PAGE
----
Help! My tests stopped working.

Following the release of PHPUnit 8, some developers tweeted about changes that they hate in this new version here, here, here, here, or here, for instance.

To a certain extent, I understand these problems and I can certainly relate to the frustration these developers experience. This article provides guidance on how to avoid such frustration in the future.

PHPUnit 8 was released on February 1, 2019. As laid out in its release process documentation, a new major version of PHPUnit is released each year on the first Friday of February.

A new major provides an annual opportunity for cleanup. Most new features will be implemented in minor versions, PHPUnit 8.1 through PHPUnit 8.5, that are due on the first Friday of April, June, August, October, and December, respectively.

PHP 7.2 Requirement

PHPUnit 8 requires PHP 7.2 (or newer). This is because active support for PHP 7.1 by the PHP project ended on December 1, 2018. As of today, the only actively supported versions of PHP are PHP 7.2 and PHP 7.3. PHPUnit 8 is supported on PHP 7.2 and PHP 7.3, it will also be supported on PHP 7.4.

If you are still on PHP 7.1 then you should start to migrate your software to a supported PHP version, ideally PHP 7.3, as security support for PHP 7.1 by the PHP project will end on December 1, 2019. As a long-term goal, you must make PHP upgrades a part of your normal operational procedure and align the upgrade cycle of your PHP stack with the release cycle of the PHP project.

If you cannot use PHP 7.2 yet then, of course, you can also not use PHPUnit 8 right away. As PHPUnit 7 is supported until February 7, 2020, there is no immediate problem. You can stay with PHP 7.1 and PHPUnit 7 for now but, of course, you will miss out on any improvements made in PHP 7.3 and PHPUnit 8.

Return Type of Template Methods

The template methods of PHPUnit\Framework\TestCase, setUpBeforeClass(), setUp(), assertPreConditions(), assertPostConditions(), tearDown(), tearDownAfterClass(), and onNotSuccessfulTest(), now have a void return type declaration. Implementations of these methods now must be declared void, too, otherwise you will get a compiler error:

1 2 3 4 5 6 7 8 9 10 11
<?php  declare ( strict_types = 1 ) ;
use   PHPUnit \ Framework \ TestCase ;

final   class   MyTest   extends   TestCase
     protected   function   setUp ( )

     // ...

Trying to run the tests of the MyTest test case class shown above with PHPUnit 8 will result in the compiler error shown below:

$ ./tools/phpunit MyTest PHP Fatal error: Declaration of MyTest::setUp() must be compatible with PHPUnit\Framework\TestCase::setUp(): void in ...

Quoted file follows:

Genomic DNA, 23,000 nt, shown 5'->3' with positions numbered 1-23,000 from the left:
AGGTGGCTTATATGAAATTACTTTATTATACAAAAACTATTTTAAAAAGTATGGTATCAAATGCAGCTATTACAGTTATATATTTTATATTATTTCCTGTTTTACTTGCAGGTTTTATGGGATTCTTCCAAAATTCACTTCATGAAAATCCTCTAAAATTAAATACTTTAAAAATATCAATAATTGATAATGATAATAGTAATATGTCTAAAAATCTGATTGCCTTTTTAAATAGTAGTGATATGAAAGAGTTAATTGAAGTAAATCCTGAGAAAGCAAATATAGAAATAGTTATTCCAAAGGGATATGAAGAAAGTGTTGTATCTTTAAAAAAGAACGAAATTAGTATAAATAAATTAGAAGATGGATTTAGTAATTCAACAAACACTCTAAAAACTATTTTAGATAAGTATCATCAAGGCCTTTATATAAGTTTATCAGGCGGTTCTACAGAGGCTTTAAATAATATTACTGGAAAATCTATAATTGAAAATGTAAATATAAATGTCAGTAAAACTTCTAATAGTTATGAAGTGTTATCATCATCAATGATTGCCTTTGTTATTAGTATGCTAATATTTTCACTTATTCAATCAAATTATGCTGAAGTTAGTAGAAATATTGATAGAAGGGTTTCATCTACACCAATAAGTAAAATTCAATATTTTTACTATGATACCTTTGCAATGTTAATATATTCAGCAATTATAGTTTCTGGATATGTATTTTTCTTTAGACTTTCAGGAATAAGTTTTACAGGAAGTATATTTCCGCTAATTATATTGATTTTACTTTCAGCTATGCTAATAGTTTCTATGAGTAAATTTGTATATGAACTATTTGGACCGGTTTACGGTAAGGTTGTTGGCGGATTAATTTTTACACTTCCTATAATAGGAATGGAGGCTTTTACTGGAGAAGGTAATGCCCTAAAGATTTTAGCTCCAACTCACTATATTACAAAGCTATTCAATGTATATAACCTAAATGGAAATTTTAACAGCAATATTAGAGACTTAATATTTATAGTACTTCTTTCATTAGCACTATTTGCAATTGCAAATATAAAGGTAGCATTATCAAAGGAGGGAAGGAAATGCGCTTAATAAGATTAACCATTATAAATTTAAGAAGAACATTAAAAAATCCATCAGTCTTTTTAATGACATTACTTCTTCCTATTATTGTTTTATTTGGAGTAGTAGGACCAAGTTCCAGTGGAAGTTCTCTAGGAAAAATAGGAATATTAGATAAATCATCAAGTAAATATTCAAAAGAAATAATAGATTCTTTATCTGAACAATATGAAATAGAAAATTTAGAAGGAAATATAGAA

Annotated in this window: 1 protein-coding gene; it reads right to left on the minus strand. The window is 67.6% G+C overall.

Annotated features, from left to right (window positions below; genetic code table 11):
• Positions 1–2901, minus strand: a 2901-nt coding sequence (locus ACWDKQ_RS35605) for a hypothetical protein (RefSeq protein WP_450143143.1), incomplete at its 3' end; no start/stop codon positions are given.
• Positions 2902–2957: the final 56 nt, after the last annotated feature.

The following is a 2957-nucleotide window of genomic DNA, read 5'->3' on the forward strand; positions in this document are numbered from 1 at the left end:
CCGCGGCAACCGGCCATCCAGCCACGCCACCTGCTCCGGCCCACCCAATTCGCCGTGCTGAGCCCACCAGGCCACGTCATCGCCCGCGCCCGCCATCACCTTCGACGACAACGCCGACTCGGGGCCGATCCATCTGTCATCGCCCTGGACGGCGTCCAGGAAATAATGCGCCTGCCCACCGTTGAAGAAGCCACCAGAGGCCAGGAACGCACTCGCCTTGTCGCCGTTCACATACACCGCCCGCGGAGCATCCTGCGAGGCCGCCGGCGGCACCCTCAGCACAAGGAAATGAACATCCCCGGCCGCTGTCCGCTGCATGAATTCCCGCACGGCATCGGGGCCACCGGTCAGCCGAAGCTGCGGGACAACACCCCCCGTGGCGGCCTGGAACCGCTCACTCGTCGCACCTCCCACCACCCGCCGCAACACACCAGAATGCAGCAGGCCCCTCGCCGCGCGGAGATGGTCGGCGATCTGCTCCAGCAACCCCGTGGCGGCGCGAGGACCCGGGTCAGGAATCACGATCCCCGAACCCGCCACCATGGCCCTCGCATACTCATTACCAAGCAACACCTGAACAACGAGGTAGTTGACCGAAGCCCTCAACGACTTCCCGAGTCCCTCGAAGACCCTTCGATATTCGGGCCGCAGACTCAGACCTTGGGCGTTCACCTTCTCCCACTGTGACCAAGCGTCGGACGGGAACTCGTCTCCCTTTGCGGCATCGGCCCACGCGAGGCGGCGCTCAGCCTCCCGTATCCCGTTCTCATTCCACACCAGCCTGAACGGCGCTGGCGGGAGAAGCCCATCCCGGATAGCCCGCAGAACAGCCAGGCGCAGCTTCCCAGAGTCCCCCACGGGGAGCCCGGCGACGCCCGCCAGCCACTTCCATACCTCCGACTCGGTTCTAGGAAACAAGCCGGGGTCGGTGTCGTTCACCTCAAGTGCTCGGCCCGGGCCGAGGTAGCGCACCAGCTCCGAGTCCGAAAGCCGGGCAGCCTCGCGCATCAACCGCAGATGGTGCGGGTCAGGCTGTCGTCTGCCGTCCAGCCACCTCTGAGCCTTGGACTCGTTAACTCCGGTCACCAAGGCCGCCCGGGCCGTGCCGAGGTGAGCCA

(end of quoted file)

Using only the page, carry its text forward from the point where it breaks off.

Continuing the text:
All other methods of PHPUnit that do not return a value have a void return type declaration since PHPUnit 7. Because of the aforementioned compiler error, the void return type declaration was not added to the template methods of PHPUnit\Framework\TestCase in PHPUnit 7 as this would have resulted in a break of backward compatibility without giving developers enough time for preparation. Instead, the release announcement for PHPUnit 7 contained the information that this change would happen a year later in PHPUnit 8. Additionally, the following advice was given:

"Please declare your methods that overwrite the [template methods] void now so you are not affected by this backward compatibility break."

The void return type is used to express that a method does not return anything. If the compiler sees a method that has a void return type declaration and the method returns a value then the compiler raises an error:

1 2 3 4 5 6 7 8
<?php  declare ( strict_types = 1 ) ;
final   class   Example
     public   function   doSomething ( ) :   void
         return   false ;

Trying to execute the code shown above will lead to the compiler error shown below:

$ php Example.php PHP Fatal error: A void function must not return a value in ...

This is useful as it can make programming mistakes obvious.

If you want to learn more about PHP 7's type system, I can recommend "PHP 7 Explained", the most comprehensive resource on PHP 7 written by me together with Arne Blankerts and Stefan Priebsch. In addition to extensive coverage of the type system, the book covers making legacy code work with PHP 7, leveraging the language's new features, and avoiding common pitfalls when migrating to PHP 7.

Before they had a void return type declaration, the template methods of PHPUnit\Framework\TestCase could be implemented in such a way that they returned a value. PHPUnit never used that value. Over the years, though, I have seen implementations of setUp(), for instance, that had a return value. Where this was the case, the setUp() method was not only invoked automatically by PHPUnit before the execution of each test method of the test case class in question but also manually through code in test methods.